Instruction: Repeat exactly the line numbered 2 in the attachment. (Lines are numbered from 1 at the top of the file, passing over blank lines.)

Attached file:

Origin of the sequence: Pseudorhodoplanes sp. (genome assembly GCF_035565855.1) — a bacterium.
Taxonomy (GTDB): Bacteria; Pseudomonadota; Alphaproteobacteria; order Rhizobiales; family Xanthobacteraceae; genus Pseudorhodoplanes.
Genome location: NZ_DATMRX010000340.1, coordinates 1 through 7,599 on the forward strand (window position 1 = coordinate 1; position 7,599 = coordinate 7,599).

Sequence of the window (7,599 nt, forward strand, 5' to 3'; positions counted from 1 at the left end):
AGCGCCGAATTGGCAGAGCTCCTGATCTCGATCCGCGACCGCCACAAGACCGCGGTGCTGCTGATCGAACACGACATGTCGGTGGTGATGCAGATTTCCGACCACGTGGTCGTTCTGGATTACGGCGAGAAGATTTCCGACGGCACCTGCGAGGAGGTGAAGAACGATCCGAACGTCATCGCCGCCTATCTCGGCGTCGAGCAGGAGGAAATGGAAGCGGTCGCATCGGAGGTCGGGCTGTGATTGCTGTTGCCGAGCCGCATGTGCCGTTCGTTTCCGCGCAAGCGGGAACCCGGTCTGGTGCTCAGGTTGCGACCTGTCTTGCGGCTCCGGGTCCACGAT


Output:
Taxonomy (GTDB): Bacteria; Pseudomonadota; Alphaproteobacteria; order Rhizobiales; family Xanthobacteraceae; genus Pseudorhodoplanes.